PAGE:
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Medical amnesty policy doesn’t reach far enough


While USF should be commended for its move in deciding to provide amnesty from academic reprimand to those who report overdoses of illegal substances, the new policy is likely too narrow in scope to have any real impact.

The policy, which provides amnesty both to those who call in the overdose as well as those who may be in a situation of medical danger, only applies to incidents that take place on campus.

Yet the majority of student life on a still largely commuter campus such as USF takes place off campus, and much of the drinking and drug use that results in dangerous situations takes place off campus.

According to the Higher Education Center for Alcohol and Other Drug Abuse and Violence Prevention, freshmen students, who at USF are required to live on campus, face an elevated risk of drug and alcohol abuse. But while this added risk factor makes perhaps on-campus residents the target population for this policy, the policy should be widespread in nature if it attempts to combat a problem that has very real consequences. According to a Fox News article from 2008, 83 of the 157 college students who died over a seven-year period from alcohol poisoning were under 21 years old.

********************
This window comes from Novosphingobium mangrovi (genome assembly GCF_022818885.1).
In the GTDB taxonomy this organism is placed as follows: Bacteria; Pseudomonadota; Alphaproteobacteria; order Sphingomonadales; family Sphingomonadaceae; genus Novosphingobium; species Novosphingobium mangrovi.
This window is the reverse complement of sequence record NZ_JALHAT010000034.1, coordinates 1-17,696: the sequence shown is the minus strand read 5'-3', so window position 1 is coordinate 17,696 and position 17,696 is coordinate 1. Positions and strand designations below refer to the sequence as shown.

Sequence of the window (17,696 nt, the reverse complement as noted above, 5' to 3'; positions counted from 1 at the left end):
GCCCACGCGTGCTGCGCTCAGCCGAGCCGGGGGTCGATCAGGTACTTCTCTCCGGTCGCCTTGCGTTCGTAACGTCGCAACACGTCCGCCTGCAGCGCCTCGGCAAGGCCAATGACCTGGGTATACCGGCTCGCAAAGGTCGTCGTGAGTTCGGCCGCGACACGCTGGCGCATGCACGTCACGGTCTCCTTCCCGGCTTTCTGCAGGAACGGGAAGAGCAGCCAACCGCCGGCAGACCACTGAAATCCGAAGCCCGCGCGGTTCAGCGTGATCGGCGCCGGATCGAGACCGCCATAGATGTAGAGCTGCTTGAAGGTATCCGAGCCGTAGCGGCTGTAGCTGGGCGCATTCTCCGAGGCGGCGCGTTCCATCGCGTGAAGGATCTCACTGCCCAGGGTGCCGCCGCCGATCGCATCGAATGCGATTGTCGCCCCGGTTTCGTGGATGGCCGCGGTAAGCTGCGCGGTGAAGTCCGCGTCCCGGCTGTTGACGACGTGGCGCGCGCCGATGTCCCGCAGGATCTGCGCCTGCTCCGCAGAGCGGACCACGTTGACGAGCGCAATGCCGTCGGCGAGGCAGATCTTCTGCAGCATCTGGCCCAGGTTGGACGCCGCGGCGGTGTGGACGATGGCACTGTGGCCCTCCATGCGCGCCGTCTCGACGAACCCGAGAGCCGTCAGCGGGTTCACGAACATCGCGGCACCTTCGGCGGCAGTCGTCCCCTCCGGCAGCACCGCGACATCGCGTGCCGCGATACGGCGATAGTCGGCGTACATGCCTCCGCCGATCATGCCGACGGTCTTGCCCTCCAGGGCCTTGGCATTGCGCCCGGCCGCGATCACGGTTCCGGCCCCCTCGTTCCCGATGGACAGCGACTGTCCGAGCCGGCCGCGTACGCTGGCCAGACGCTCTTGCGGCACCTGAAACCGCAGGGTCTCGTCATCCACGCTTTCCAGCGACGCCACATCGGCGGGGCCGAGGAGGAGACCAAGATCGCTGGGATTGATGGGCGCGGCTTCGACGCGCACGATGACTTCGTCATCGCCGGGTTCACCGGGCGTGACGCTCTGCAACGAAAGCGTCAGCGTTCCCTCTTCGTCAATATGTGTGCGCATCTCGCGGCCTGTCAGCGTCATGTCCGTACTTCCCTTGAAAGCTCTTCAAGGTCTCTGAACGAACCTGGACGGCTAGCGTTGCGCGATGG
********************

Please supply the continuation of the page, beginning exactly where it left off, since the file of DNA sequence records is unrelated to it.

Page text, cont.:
Dean for Students Michael Freeman said the university does not typically hear of incidents that do not occur off campus and while that is likely the rationale behind not extending the policy to incidents off campus, by limiting the policy to on-campus occurrences, the fear of facing legal or academic consequences that prevents people from calling in overdoses that could potentially be life-threatening is not addressed for the majority of incidents.

As each incident is being reviewed by Freeman, thus providing a built-in check and balance system, the new policy should not be so constrictive to begin with if it aims to be effective in preventing lethal overdoses. The policy is a step in the right direction, but a larger leap is needed.